Russia’s sea resources

Russia has shores on 13 seas, 12 belonging to three oceans:

• The Arctic Ocean (the White Sea , the Barents Sea , the Kara Sea , the Laptev Sea , the East Siberian Sea  and the Chukotsk Sea ),

• The Pacific Ocean (the Bering Sea , the Okhotsk Sea  and the Sea of Japan ), and

• The Atlantic Ocean (the Baltic Sea , the Black Sea  and the Sea of Azov ).
The 13th, the Caspian Sea , is a separate, landlocked body of water.

The total territory of the sea aquatorium falling under Russia’s jurisdiction is about 7 million km2, while the territory of the continental shelf is about 5 million km2. This is approximately one fifth of the territory of the world’s ocean shelf. The unique sea coast is an important recreational resource and the sea aquatoria are a source of water for industrial purposes. All seas are first of all a source of natural resources — sea products and raw mineral fuels such as oil and gas. Apart from this they are important transport routes. Russia has more than 40 sea harbours and a well-developed navy.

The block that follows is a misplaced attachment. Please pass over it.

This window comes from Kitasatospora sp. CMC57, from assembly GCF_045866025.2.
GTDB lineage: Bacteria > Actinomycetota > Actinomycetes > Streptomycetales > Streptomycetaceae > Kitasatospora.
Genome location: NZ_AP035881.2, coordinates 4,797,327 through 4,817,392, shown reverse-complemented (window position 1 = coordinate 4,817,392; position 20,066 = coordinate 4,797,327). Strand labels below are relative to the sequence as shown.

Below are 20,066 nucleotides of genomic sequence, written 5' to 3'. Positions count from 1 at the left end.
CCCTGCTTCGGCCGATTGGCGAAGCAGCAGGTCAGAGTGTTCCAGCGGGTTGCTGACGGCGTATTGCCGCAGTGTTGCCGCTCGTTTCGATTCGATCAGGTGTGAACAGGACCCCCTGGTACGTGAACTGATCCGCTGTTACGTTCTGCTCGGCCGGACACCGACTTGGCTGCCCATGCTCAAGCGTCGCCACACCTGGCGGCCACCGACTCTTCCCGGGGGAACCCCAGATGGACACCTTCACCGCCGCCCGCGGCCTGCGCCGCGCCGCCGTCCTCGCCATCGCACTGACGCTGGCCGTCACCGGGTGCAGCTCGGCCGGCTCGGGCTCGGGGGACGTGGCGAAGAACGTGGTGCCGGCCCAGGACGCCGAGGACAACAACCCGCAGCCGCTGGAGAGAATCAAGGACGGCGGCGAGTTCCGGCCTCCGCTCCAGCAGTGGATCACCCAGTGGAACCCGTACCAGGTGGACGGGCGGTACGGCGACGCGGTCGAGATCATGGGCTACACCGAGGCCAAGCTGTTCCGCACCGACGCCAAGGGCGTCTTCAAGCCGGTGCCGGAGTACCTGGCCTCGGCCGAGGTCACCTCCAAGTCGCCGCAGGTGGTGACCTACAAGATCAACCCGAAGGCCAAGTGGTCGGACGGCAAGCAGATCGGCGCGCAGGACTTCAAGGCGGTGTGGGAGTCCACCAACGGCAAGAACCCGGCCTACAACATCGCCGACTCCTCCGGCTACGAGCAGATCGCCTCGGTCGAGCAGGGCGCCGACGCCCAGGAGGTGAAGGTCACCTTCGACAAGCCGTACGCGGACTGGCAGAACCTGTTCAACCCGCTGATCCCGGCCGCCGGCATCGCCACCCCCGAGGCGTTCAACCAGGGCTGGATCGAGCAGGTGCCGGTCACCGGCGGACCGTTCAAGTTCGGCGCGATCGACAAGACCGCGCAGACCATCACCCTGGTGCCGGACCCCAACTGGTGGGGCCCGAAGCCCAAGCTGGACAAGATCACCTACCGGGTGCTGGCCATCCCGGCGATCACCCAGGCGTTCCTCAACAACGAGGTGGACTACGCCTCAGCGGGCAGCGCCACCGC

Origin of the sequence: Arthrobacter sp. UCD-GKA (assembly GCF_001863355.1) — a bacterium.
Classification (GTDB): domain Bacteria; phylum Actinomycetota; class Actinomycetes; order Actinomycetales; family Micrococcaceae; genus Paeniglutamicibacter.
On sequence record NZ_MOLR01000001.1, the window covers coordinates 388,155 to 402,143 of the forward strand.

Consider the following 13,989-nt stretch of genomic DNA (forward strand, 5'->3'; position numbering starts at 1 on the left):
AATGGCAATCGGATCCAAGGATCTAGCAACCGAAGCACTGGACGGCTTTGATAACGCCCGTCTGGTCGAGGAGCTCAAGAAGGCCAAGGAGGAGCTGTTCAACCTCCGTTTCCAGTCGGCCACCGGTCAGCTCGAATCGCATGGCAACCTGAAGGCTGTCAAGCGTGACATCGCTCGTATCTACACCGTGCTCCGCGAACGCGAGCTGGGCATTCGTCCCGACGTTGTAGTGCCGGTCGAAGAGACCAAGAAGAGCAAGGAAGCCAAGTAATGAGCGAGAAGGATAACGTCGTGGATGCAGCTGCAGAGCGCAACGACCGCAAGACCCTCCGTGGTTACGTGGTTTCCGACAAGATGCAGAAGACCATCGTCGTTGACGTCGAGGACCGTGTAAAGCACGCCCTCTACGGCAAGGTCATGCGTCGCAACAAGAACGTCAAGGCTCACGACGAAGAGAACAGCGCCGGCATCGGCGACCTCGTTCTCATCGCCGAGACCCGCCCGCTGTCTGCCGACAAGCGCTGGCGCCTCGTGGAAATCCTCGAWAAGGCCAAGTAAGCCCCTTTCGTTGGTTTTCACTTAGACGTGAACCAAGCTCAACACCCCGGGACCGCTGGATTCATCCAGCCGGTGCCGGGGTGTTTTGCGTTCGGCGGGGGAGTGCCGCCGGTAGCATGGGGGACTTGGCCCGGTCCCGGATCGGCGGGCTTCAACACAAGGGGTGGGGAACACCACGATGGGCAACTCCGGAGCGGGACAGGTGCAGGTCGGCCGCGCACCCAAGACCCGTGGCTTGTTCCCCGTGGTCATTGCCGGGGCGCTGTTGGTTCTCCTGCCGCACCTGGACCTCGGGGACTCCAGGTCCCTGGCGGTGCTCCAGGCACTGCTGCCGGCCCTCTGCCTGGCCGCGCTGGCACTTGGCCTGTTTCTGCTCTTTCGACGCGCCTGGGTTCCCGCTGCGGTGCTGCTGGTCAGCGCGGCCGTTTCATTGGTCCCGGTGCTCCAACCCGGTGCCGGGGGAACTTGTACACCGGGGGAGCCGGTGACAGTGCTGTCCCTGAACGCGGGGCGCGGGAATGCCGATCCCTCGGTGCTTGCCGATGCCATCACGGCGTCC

Russian seas of the Arctic Ocean 

Russian seas of the Pacific Ocean 

Russian seas of the Atlantic Ocean 

Caspian Sea 

State of Russia's Sea Aquatoriums 

Preservation of Russian seas 

Participation of the community in the preservation of the seas 

Russia’s seas have the following unique features:

• Unique relic ecosystems in the Arctic (Chaunskaya Guba) and some shallow water hydrothermal colonies in the bays of the Kurile island have been discovered.

• The Arctic Barents and Bering seas as well as the Pacific Okhotsk Sea are the most productive seas in the world — enormous quantities and varieties of fish have been preserved here, mainly cod.

• The biggest variety of fish belonging to the valued salmon and sturgeon families has been recorded and preserved in Russian seas.

• The most important migration routes of sea mammals and birds from the Northern hemisphere pass along the coastlines of Russian seas.

• The basic stocks of commercial fish and seafood, which are of world importance — Pacific salmon, Kamchatka crabs and some other types of cod — are concentrated in the seas of the Far East.

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